The White House fired back Wednesday night at an AP story questioning administration claims on job creation spurred by the Recovery Act.The AP story:
In a story titled "Stimulus jobs overstated by thousands," AP highlighted discrepancies between reported job creation and actual hiring, pointing in one instance to a company that reported adding 4,231 jobs through stimulus spending that actually only hired 1,000 people. http://www.chron.com/disp/story.mpl/ap/top/all/6692063.html
Ed DeSeve, a senior adviser to the president for Recovery Act implementation, said in a statement that nearly all the errors AP identified had already been spotted and fixed by the administration.
"This story draws misleading conclusions from a handful of examples. It looks at only a small portion of the data – an initial upload of data representing just two percent of Recovery Act spending – that was made publicly available before a full review of its accuracy could be done. Virtually all of the errors found by the AP had already been found by our review, and were already corrected in an update to be loaded onto Recovery.gov this week," DeSeve said.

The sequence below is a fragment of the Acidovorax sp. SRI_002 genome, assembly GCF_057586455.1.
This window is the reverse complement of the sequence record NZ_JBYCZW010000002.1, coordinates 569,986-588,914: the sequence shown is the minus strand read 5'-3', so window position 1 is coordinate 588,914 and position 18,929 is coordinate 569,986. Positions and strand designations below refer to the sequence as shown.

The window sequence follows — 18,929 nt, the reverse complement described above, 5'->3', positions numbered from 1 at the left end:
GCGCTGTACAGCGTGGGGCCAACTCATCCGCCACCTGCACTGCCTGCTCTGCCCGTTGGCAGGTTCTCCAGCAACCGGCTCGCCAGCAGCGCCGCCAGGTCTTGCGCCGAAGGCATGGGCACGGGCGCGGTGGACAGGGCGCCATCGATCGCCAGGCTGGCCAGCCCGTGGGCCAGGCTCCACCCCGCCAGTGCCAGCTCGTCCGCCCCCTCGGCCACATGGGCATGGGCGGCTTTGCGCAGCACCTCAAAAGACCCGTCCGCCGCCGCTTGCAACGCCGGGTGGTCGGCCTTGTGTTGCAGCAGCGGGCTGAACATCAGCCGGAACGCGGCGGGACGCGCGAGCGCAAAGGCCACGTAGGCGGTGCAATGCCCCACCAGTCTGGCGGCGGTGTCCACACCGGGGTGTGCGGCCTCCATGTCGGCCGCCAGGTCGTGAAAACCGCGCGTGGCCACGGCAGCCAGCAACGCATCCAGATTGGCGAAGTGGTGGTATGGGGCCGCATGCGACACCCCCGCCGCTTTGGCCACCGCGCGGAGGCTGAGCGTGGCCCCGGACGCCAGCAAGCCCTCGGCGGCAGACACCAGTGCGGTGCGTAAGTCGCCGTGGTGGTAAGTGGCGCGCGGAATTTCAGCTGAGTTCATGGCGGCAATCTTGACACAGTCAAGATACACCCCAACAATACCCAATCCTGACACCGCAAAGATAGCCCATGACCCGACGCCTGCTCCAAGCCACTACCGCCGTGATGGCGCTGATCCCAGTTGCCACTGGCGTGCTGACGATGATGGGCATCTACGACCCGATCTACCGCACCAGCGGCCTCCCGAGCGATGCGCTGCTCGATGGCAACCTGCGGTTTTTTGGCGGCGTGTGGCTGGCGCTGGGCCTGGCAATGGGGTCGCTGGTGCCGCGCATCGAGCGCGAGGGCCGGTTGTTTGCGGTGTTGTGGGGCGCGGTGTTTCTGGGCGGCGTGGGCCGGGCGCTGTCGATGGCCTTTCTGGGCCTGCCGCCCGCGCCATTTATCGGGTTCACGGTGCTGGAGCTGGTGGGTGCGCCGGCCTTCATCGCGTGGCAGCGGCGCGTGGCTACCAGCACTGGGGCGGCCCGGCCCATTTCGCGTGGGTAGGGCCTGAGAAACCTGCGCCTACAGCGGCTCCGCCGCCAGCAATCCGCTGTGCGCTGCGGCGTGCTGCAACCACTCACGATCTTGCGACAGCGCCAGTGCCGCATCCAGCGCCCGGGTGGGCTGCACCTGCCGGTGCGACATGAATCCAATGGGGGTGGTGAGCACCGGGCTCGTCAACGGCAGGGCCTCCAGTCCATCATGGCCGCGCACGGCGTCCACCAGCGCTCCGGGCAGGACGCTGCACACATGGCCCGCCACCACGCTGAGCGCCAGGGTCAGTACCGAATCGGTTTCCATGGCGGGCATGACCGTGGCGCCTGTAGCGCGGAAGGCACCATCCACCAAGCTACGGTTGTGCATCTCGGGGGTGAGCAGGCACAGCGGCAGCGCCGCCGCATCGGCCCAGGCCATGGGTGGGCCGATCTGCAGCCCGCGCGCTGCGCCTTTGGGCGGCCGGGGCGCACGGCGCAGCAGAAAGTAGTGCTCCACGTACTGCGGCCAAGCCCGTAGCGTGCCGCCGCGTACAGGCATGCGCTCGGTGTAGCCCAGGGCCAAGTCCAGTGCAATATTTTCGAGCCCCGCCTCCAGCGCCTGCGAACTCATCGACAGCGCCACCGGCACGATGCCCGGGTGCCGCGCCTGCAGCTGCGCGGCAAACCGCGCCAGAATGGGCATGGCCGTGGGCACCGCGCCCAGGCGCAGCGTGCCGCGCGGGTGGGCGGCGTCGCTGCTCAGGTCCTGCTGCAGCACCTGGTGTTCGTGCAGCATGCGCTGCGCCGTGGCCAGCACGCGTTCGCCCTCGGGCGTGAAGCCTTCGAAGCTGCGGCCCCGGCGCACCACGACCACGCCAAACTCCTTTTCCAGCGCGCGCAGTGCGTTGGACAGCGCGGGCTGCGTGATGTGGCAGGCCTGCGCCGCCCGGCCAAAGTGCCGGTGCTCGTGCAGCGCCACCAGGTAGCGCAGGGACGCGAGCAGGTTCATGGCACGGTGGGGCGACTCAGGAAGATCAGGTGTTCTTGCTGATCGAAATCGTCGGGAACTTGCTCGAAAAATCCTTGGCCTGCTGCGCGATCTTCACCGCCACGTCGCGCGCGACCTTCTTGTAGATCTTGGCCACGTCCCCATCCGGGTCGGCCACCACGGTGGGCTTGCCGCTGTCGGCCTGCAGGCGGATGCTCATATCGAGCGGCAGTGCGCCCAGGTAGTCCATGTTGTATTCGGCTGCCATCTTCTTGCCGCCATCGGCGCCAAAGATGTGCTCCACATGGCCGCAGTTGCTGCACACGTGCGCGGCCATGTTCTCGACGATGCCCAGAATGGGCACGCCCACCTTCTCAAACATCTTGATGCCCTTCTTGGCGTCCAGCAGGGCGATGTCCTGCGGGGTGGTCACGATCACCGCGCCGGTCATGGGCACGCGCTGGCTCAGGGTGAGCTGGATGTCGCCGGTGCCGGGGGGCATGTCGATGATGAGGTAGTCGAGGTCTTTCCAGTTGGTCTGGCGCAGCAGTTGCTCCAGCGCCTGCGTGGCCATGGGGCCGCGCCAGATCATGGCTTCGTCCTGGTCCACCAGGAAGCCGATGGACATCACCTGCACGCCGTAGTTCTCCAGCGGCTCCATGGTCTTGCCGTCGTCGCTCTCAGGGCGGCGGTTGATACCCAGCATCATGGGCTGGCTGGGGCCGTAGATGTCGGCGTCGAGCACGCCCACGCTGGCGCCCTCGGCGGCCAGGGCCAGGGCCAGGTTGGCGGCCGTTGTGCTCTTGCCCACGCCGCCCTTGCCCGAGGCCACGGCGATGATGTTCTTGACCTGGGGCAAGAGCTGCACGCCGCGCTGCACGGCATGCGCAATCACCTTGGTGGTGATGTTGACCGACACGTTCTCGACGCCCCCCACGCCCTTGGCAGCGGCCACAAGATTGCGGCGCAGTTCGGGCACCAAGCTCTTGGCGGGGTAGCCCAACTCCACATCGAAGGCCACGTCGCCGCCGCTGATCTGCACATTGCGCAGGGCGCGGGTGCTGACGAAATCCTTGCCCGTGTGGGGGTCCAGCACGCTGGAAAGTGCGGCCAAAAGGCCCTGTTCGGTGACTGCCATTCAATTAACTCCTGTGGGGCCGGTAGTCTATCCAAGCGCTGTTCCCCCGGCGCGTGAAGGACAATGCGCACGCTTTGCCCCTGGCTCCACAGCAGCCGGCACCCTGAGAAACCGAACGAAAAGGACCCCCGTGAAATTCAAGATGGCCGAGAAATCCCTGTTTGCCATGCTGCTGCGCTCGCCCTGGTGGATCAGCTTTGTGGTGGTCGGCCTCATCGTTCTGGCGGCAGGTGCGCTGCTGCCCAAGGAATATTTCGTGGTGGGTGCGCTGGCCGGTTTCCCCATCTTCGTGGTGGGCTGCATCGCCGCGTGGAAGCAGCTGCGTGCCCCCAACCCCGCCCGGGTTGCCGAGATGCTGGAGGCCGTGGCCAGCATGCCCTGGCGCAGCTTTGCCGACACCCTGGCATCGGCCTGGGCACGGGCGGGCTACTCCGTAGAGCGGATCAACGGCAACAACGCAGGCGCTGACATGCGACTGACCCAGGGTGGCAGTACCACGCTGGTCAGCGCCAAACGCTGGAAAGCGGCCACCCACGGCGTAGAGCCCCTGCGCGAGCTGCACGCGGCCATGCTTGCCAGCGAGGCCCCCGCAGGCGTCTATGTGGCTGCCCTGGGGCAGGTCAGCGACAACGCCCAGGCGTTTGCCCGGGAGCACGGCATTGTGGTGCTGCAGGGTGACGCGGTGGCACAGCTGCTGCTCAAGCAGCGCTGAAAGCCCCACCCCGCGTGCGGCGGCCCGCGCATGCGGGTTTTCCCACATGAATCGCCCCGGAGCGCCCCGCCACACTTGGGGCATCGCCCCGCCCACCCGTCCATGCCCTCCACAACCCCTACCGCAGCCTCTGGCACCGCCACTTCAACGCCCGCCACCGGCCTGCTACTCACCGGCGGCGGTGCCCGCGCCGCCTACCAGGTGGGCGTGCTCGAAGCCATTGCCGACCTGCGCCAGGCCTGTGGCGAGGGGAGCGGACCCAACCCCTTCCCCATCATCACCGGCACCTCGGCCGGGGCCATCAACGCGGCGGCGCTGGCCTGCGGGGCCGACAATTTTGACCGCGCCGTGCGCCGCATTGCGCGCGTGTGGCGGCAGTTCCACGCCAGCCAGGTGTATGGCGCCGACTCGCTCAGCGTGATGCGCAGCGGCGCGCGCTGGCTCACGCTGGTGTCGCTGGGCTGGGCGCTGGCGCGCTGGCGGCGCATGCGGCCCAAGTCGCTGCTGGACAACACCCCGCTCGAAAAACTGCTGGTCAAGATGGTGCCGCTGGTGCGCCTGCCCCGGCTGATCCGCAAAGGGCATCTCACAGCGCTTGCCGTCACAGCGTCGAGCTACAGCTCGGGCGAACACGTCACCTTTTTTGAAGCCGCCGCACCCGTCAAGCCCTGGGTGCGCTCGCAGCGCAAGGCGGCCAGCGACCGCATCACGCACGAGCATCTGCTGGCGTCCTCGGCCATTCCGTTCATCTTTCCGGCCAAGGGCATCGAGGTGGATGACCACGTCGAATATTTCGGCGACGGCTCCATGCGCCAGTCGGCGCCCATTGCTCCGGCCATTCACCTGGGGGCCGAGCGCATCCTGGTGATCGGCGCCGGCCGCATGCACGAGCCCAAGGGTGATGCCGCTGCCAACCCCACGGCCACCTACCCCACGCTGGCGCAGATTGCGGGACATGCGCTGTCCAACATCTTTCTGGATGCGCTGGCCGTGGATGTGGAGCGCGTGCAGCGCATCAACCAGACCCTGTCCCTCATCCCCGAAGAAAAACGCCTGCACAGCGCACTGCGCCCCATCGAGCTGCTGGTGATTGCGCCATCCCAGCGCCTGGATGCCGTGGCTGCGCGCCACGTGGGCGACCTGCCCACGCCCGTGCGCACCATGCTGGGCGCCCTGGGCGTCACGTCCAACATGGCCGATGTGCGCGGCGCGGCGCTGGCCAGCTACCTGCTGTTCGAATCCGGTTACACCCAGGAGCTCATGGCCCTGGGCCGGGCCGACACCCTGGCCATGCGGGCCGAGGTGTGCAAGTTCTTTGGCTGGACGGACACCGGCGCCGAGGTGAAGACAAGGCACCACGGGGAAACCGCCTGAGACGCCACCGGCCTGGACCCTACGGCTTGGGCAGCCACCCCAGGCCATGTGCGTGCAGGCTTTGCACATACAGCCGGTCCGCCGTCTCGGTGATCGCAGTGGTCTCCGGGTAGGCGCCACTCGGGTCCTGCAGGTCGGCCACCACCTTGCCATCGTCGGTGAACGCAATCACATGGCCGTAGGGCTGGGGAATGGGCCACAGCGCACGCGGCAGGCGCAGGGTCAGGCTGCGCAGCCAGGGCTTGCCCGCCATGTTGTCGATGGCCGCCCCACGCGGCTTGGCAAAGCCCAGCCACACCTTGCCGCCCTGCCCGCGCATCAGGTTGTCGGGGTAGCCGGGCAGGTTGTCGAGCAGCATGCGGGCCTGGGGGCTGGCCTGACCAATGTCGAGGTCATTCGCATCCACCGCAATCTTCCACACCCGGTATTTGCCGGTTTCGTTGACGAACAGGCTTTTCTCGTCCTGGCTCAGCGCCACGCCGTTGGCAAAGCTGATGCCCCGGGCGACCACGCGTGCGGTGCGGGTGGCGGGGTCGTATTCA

The AP review found some counts were more than 10 times as high as the actual number of jobs; some jobs credited to the stimulus program were counted two and sometimes more than four times; and other jobs were credited to stimulus spending when none was produced.
_ A company working with the Federal Communications Commission reported that stimulus money paid for 4,231 jobs, when about 1,000 were produced.
_ A Georgia community college reported creating 280 jobs with recovery money, but none was created from stimulus spending.
_ A Florida child care center said its stimulus money saved 129 jobs but used the money on raises for existing employees.
There's no evidence the White House sought to inflate job numbers in the report. But administration officials seized on the 30,000 figure as evidence that the stimulus program was on its way toward fulfilling the president's promise of creating or saving 3.5 million jobs by the end of next year. AP